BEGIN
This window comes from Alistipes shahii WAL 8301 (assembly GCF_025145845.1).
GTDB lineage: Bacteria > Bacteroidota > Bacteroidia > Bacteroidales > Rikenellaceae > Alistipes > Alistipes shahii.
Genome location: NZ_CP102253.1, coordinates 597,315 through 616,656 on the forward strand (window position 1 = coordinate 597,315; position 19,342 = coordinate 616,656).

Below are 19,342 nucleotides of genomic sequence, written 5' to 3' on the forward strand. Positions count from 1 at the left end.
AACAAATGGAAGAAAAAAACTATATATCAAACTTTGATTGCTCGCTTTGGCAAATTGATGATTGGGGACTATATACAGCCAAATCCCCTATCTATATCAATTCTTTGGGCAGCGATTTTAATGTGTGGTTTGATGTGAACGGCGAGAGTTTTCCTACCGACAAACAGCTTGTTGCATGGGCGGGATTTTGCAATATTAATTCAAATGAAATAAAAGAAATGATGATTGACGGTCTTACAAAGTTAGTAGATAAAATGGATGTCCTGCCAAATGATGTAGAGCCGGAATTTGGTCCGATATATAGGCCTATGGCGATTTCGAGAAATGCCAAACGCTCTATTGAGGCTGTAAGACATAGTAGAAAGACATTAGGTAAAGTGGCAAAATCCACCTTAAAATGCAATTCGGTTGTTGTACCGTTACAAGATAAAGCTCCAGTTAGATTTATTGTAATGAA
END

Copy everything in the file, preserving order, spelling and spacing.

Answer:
This window comes from Alistipes shahii WAL 8301 (assembly GCF_025145845.1).
GTDB lineage: Bacteria > Bacteroidota > Bacteroidia > Bacteroidales > Rikenellaceae > Alistipes > Alistipes shahii.
Genome location: NZ_CP102253.1, coordinates 597,315 through 616,656 on the forward strand (window position 1 = coordinate 597,315; position 19,342 = coordinate 616,656).

Below are 19,342 nucleotides of genomic sequence, written 5' to 3' on the forward strand. Positions count from 1 at the left end.
AACAAATGGAAGAAAAAAACTATATATCAAACTTTGATTGCTCGCTTTGGCAAATTGATGATTGGGGACTATATACAGCCAAATCCCCTATCTATATCAATTCTTTGGGCAGCGATTTTAATGTGTGGTTTGATGTGAACGGCGAGAGTTTTCCTACCGACAAACAGCTTGTTGCATGGGCGGGATTTTGCAATATTAATTCAAATGAAATAAAAGAAATGATGATTGACGGTCTTACAAAGTTAGTAGATAAAATGGATGTCCTGCCAAATGATGTAGAGCCGGAATTTGGTCCGATATATAGGCCTATGGCGATTTCGAGAAATGCCAAACGCTCTATTGAGGCTGTAAGACATAGTAGAAAGACATTAGGTAAAGTGGCAAAATCCACCTTAAAATGCAATTCGGTTGTTGTACCGTTACAAGATAAAGCTCCAGTTAGATTTATTGTAATGAA